And shoes. I just go for comfort. I wear a pair of black cowboy boots, even if it doesn’t go with the rest of my costume. A lot of people like to decorate their combat boots for each costume. But you have comfortable shoes or comfortable boots or something you can actually walk on for many miles.

It’s interesting what you said about costuming being difficult for men, because women can always put on a tutu or a glittery top. What do men do?

Well, a lot of men put on tutus of course, too. In New Orleans, men in tutus is no big deal. I do get a lot of the vintage men’s krewe costumes. It’s a good base for a man; having a couple of those in your closet is a good place, because you can always start with that.

Have tutus gotten a little too mass appeal? Or will they never go out of style?

Tutus are ubiquitous and I guess they do have mass appeal, but I don’t think they will ever go out of style. A tutu is a tutu and you feel like, tutu. Tracy Thompson used to make her own tutus and she called them TOO–TOO. Her tutus, they were always very special.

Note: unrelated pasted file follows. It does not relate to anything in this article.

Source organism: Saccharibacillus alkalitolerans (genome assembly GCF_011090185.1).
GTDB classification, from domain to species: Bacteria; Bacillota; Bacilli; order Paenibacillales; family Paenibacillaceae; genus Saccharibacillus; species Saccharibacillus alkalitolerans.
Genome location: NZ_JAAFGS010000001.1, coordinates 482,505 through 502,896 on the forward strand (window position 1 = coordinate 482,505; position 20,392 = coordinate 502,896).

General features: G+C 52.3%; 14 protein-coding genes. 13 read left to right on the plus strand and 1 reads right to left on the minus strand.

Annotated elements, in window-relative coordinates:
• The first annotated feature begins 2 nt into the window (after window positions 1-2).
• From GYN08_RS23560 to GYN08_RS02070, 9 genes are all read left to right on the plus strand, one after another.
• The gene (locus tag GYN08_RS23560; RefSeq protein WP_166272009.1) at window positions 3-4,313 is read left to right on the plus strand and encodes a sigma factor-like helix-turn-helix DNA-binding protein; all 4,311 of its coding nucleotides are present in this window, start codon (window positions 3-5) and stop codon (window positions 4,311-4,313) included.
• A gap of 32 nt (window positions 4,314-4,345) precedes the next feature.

Anything else about the costume bazaar we should know?

You will go crazy when you see what’s available there. It’s a feast for the eyes. If something really speaks to you, of course you should try that on right away. But I would say go around. Circulate. It’s going to be the whole main floor and into the back of the Healing Center. It’s a lovely space. And it’s going to be filled. I try to really balance it out so that all the different vendors have really different unique things. You’re not going to see a lot of the same stuff. Anybody will be able to walk out with the most stylish and classiest and coolest Mardi Gras costumes in town. I expect that most of the people who are shopping on the 23rd, at our bazaar, are starting to enter Mardi Gras Day panic zone. Do not despair. Nothing to wear? Don’t panic. We’ve got you covered.

Or semi covered, as the case may be.

The NOLA Creative Costume Bazaar will take place on Saturday, February 23, from 11 AM to 5 PM at the New Orleans Healing Center on Saint Claude Avenue. It promises to be fun and frivolous and entertaining.